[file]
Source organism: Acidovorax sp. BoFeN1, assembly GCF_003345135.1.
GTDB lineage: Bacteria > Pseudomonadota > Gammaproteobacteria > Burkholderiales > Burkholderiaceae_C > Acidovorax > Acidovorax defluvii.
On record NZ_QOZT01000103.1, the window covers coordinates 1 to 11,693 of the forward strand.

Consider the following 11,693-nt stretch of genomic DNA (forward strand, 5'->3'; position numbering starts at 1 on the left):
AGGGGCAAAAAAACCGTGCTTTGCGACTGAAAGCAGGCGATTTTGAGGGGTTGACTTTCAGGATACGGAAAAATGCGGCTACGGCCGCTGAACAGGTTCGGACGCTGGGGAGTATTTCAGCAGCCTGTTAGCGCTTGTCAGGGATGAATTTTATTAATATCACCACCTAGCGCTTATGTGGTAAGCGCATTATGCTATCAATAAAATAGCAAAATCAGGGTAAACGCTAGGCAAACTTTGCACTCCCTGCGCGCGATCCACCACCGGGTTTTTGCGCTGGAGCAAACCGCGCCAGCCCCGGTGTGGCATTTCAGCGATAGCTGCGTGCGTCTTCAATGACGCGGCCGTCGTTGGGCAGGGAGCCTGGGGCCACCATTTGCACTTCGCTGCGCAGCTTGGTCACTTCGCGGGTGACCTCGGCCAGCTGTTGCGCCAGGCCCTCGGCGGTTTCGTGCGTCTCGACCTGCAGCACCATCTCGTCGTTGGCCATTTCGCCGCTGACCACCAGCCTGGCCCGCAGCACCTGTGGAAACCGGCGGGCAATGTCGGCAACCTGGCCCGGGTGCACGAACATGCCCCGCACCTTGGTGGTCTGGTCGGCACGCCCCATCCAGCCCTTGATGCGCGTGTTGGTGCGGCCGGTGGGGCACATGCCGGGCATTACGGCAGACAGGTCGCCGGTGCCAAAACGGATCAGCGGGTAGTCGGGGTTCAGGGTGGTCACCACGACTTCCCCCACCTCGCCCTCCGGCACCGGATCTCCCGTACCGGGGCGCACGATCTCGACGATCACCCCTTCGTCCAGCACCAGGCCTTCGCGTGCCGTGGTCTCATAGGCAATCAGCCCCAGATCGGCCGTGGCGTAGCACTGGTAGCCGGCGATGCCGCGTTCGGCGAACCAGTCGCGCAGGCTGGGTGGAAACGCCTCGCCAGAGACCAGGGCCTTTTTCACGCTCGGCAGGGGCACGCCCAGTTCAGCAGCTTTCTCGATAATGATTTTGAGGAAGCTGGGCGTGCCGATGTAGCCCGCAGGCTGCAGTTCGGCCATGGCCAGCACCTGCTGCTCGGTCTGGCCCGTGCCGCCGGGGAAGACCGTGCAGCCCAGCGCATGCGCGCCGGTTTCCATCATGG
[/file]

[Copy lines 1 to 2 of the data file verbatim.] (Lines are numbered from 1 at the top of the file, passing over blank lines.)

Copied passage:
Source organism: Acidovorax sp. BoFeN1, assembly GCF_003345135.1.
GTDB lineage: Bacteria > Pseudomonadota > Gammaproteobacteria > Burkholderiales > Burkholderiaceae_C > Acidovorax > Acidovorax defluvii.